2 Things You Should Never Do When Trying to Get a Hotel Upgrade — and 3 Things You Definitely Should
Unless you’re staying with family or friends, most trips require booking overnight accommodations. And while you’re likely poring over prices and reading reviews, other folks are out there scoring perks for free. Your hotel may have amenities that are typically an upcharge, such as oceanview rooms, a breakfast buffet, and on-site parking, and the truth is that sometimes hotels offer these extras gratis to their guests.
Whether you have your sights set on complimentary WiFi or a late checkout time, some practices work well (hint: be nice!) and others fail when it comes to receiving upgrades on the house. So, if you want to learn how to land a few perks — and avoid FOMO in your room without a view — hear from experts on how to get a hotel room upgrade successfully.
Do: Join a hotel rewards program.
Instead of bouncing around between hotel chains, pick a favorite within your price range and consistently book your stays with that company, especially if you can sign up for their rewards program or become a member to stock up points. “If you stay at a different hotel brand every single time, you won’t get a chance to collect points, so try to be loyal to one chain as much as possible,” advises Victoria Heinz, who blogs at Guide Your Travel. Even if you don’t travel often, being a member can increase your chance of getting perks, such as a complimentary breakfast or free parking.
Don’t: Book online if you want upgrades.
When securing your accommodations through a third party booking site, it’s challenging to make upgrades even if you want them. However, when you call the hotel to book your room, you have the opportunity to ask about potential promotions, even if it’s just as simple as having an ocean view room.
“When we make the reservations directly, we have the opportunity to engage with the guest and find out more about the purpose of their visit,” says Patrick Lacassange, the innkeeper at Deer Path Inn in Lake Forest, Illinois. “This level of engagement allows us to curate an experience specific to them.” Although booking with an online agency is convenient, they can’t guarantee benefits like breakfast or other small amenities like someone employed by the hotel can.
Do: Let the staff know you’re celebrating an occasion.
Many folks travel for a commemorative reason, such as a bachelorette party, birthday, or retirement trip, so let the staff know that you chose their location for your celebration. “Always mention a special occasion for your visit, and say that you’d deeply appreciate anything they can do to make it more memorable,” suggests Tanya Taylor, the owner of the lifestyle blog Travels & Treasures. For example, your hotel may offer a complimentary bottle of champagne or luxe chocolates to help you celebrate.
Lacassange also agrees that mentioning an occasion may cause the hotel to give you extra perks. “You can increase your chance of an upgrade by informing the front desk of a special occasion, anniversary, or birthday — and by being sincere and kind to the front desk staff,” he says. However, never take advantage of your accommodations by fabricating a celebration. Being honest is key.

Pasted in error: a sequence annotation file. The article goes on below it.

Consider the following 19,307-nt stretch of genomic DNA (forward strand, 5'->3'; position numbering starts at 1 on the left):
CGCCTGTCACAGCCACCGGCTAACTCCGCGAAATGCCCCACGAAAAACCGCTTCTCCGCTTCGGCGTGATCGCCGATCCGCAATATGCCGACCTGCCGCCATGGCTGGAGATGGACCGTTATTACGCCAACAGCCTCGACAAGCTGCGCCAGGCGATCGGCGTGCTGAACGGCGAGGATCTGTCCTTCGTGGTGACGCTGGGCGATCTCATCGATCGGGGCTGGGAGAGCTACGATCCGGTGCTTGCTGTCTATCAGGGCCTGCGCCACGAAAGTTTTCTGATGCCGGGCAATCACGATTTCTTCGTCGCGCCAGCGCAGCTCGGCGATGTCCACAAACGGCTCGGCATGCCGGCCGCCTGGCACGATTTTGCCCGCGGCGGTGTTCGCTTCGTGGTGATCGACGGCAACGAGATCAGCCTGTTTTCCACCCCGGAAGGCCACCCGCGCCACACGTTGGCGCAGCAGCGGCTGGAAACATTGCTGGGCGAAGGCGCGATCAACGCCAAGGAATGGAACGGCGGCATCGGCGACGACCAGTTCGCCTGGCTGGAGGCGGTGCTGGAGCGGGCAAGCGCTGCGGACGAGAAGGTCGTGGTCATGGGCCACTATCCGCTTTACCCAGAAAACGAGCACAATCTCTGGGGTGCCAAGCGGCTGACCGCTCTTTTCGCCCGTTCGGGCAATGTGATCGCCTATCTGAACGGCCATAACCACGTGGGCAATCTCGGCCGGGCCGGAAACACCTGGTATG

Don’t: Be afraid to ask for an upgrade when you check in.
Checking with the staff when you arrive allows them to make a decision based on their current occupancy. “When hotels are quiet, and there isn’t a lot going on, you’ll have a decent chance of getting an upgrade if you ask nicely on arrival,” says Heinz. Although she hasn’t had much success getting a luxe room, she has received other perks. “I’ve always had luck with requesting a room with a view, free WiFi or parking, or late checkout. If the hotel isn’t busy, the staff is usually happy to help,” Heinz suggests.
With boutique hotels, there’s also a slight chance that giving you a better room is in everyone’s best interest. Pricier accommodations usually book in advance, so there is a chance that a hotel may score a booking in the eleventh hour by opening up a cheaper room. “Upgrading guests to lower-priced rooms works well for small hotels because those rooms are more likely to sell last-minute than the more expensive rooms,” advises Steve Jacobus, the owner of Tierra Magnifica in Nosara, Costa Rica. “It’s a win-win for both parties.”
Do: Show genuine kindness.
The most consistent piece of advice from hoteliers and travel experts alike was to ask nicely and use kindness from the start. “Usually, the first person you speak with when checking into your hotel is the person who has the ability to upgrade your room,” says Eroline Lamontagne, the director of Fond Doux Resort in Saint Lucia. “Make an effort to be extra kind and attentive to the front desk team.”
Heinz also agrees that being genuinely gracious can brighten the day of staff members and often works effectively when seeking extras. “I’ve also found that basic kindness and politeness will go a long way,” she says. It’s also an excellent way to start your vacation — and it’s the very least that the staff deserves.